U.S. NEWS
10/06/2017 05:46 am ET

An Abandoned Factory In Fort Wayne Will Give You Both Nostalgia And The Spooks

Does your job have a bowling alley?

Fort Wayne, Indiana, is a city that prides itself on its industrial history. It’s the birthplace of magnet wire, a type of coiled copper or aluminum that became a major player in the development of modern-day electronics. 

So it’s no surprise General Electric established a factory in this part of Indiana in 1911. There were over 10,000 workers in that factory alone, making it an important landmark for the Fort Wayne community ― and leaving some residents now less than excited it’s going to be redeveloped.

With the fall of the industrial age, the campus has been vacant for years. Greater Fort Wayne Inc., which operates as the chamber of commerce and economic development organization for Fort Wayne and Allen County, has a plan to bring the deserted factory back to life with the help of two consulting groups.

The project will transform the vacant 1.2 million square feet of land into a mixed-use “innovation district” that will include high-rise apartments, restaurants, office spaces and more. The first phase of the estimated $220 million project is projected to be complete in 2020, with the second half of construction wrapping up a few years after that, said Kevin Erb, who works in communications for an advertising company representing the project.

“A revitalized Electric Works campus will energize our economy, create jobs, and inspire many generations to use their creative talents to improve the lives of others,” said Eric Doden, CEO of Greater Fort Wayne Inc.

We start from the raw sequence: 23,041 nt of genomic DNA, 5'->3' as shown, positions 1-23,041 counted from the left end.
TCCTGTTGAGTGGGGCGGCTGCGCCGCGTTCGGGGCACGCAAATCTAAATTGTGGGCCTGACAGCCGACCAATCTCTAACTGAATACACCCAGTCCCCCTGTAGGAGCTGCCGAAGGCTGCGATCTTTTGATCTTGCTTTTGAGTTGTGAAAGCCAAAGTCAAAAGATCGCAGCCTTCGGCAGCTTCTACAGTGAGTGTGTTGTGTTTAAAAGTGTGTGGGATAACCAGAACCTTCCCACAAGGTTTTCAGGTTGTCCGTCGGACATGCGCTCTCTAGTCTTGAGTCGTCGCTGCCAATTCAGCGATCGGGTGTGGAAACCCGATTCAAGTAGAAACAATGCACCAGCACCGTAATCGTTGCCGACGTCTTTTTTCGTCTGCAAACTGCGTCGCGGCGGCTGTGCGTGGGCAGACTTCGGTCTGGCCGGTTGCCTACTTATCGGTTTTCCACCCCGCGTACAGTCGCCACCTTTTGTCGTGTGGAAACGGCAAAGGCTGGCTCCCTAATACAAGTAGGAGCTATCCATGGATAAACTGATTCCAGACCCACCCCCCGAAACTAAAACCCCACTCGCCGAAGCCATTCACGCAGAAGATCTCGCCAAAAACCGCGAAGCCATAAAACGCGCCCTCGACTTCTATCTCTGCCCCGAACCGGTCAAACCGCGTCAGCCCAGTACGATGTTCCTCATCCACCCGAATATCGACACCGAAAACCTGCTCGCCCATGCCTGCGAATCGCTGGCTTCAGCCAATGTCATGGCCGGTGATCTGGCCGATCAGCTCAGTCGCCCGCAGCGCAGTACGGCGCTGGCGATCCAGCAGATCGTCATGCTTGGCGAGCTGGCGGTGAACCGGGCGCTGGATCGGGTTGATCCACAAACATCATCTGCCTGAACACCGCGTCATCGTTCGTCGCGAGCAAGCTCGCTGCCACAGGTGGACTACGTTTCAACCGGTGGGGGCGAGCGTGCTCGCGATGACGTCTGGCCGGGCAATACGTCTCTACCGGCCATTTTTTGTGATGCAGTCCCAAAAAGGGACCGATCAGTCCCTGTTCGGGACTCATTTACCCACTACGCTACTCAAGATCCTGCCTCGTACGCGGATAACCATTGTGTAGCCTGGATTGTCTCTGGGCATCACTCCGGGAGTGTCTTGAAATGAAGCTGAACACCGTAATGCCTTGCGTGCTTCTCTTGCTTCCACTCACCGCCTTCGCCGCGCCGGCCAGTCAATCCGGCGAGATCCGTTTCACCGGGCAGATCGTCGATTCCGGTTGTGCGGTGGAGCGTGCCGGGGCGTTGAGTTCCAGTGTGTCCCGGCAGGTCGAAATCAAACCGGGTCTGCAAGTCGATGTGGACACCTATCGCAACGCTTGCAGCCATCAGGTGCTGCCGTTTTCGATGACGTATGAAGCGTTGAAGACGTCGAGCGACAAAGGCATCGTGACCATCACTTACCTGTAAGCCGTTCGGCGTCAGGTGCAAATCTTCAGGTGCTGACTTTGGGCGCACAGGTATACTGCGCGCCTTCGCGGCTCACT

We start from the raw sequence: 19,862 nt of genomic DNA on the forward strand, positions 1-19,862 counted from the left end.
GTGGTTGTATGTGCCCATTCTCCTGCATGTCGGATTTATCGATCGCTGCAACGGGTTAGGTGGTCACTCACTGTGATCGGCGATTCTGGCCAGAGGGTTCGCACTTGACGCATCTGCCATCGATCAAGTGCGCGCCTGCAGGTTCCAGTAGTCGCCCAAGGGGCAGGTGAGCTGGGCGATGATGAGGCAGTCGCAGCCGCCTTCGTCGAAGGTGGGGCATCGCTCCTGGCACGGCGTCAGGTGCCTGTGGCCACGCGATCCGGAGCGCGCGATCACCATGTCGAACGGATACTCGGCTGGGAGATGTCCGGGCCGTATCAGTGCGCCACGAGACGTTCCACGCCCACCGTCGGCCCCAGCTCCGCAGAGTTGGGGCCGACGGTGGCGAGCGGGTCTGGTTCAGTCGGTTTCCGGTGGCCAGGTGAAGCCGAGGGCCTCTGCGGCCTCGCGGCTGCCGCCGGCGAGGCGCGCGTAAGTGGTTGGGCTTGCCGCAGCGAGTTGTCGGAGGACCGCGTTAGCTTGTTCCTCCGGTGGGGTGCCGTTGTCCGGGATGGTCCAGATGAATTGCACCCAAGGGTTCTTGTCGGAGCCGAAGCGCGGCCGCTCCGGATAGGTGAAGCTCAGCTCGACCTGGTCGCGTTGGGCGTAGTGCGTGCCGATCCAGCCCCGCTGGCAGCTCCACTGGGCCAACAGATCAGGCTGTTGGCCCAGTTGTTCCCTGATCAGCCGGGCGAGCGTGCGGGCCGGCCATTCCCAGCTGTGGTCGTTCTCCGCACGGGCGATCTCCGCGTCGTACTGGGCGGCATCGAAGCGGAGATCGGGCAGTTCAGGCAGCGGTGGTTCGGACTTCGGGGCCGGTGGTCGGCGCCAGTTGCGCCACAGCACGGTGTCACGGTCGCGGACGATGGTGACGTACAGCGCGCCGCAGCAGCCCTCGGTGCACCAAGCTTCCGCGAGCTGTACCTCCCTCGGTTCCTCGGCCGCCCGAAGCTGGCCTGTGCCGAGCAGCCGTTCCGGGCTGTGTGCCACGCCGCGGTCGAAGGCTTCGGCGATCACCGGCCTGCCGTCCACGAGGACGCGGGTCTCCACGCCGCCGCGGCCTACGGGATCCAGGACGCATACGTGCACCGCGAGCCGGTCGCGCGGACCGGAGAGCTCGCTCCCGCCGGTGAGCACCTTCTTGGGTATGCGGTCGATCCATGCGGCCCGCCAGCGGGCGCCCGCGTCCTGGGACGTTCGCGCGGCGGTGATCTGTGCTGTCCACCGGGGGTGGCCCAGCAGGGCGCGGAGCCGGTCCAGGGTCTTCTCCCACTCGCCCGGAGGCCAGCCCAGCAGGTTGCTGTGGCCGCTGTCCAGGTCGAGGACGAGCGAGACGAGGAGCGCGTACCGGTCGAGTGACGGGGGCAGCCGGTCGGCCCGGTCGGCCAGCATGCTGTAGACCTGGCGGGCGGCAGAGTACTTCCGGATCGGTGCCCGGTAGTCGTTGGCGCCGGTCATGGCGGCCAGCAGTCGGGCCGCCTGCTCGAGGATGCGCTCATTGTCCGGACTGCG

HuffPost got to tour the abandoned space before its transformation begins. Check out the spooky photos below, including a full-size basketball court and a bowling alley that was once used for GE employees.

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    An old building in the Electric Works compound once owned by General Electric that will now be repurposed into a multiuse campus in Fort Wayne, Indiana.
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    An overview image of the Electric Works compound.
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    Kevin Erb shows a photo of what the vision is for the Electric Works compound.
  • Jo Confino
    Coat hooks in the General Electric clubhouse that have gone unused for decades.
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    Blue film covering the windows at General Electric's abandoned manufacturing plant
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    An eerie blue glow as light floods into one of General Electric's disused factories.
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    Inside an industrial lift at General Electric's disused industrial site.
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    A basketball court sits unused in the Electric Works compound.
  • Jo Confino
    This factory used to have 10,000 employees working around the clock. 
  • Jo Confino
    Seats at the General Electric employee baseball court.
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    Piping in the Electric Works.
  • Jo Confino
    Water leaking into one of the abandoned General Electric factory buildings.
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    Old bowling lanes sit unused.
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    Old bowling pin machines.
  • Jo Confino
    An abandoned bowling ball at the General Electric employee clubhouse.
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    Old bowling shoes sit unused.
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    Pictures of old trucks show just how long ago the General Electric manufacturing plant shut its doors.
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    Rust-stained pavement.
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    The tour group makes its way through the Electric Works compound.
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    Various rooms sit unused in the Electric Works compound.
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    Walkways between buildings a littered with plaster that has fallen.

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